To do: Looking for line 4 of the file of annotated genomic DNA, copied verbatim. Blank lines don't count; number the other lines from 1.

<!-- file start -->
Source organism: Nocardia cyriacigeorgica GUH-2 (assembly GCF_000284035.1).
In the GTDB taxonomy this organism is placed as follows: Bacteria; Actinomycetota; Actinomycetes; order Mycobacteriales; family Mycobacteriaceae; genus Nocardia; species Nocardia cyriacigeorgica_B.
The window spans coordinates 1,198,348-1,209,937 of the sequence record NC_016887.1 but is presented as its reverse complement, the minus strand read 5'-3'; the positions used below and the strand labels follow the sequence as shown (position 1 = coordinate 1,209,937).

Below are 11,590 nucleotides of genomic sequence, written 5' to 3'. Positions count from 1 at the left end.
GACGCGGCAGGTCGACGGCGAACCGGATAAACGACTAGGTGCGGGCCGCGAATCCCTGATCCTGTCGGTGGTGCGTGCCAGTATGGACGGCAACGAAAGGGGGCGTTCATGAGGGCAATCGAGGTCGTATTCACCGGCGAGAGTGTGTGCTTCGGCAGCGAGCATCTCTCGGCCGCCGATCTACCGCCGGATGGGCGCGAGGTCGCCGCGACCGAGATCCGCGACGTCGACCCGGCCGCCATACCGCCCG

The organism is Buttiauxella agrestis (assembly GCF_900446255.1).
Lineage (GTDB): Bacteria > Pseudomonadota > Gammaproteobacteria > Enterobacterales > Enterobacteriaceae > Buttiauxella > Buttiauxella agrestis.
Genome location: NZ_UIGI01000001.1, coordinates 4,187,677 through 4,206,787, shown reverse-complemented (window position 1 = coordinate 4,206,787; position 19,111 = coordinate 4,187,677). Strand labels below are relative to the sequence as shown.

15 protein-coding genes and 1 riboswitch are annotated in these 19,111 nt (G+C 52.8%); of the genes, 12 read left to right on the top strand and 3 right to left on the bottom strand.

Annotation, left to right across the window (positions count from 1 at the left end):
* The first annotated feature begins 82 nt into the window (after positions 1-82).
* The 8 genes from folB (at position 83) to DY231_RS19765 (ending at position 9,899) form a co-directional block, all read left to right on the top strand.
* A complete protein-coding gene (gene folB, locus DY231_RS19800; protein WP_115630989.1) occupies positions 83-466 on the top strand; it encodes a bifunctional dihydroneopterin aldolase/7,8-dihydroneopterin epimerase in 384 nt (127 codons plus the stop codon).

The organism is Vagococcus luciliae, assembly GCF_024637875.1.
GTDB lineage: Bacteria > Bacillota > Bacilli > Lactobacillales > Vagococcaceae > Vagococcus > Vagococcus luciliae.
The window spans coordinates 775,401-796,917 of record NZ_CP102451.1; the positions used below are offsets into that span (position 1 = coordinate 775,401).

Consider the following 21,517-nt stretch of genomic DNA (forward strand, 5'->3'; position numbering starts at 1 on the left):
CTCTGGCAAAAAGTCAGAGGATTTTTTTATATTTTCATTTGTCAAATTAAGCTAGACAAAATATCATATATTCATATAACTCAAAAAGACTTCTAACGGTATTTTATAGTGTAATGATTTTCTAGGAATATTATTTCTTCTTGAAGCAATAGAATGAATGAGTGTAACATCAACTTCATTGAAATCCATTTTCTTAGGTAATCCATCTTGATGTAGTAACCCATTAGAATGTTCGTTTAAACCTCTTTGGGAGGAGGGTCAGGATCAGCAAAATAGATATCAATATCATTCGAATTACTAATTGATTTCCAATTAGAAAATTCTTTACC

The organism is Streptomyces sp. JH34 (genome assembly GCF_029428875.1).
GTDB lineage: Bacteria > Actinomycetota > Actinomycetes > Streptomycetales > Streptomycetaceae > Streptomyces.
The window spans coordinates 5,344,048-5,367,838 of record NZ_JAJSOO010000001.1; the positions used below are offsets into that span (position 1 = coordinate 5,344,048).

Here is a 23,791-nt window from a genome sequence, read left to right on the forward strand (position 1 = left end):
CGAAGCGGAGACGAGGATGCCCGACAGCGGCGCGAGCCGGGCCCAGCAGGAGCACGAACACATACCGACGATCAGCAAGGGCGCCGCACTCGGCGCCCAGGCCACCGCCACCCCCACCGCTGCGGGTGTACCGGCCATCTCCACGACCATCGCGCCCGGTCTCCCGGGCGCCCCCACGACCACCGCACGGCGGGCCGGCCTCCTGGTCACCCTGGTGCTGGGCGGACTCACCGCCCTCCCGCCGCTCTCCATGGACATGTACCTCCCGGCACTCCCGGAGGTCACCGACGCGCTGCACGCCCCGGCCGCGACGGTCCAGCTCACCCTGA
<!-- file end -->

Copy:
Below are 11,590 nucleotides of genomic sequence, written 5' to 3'. Positions count from 1 at the left end.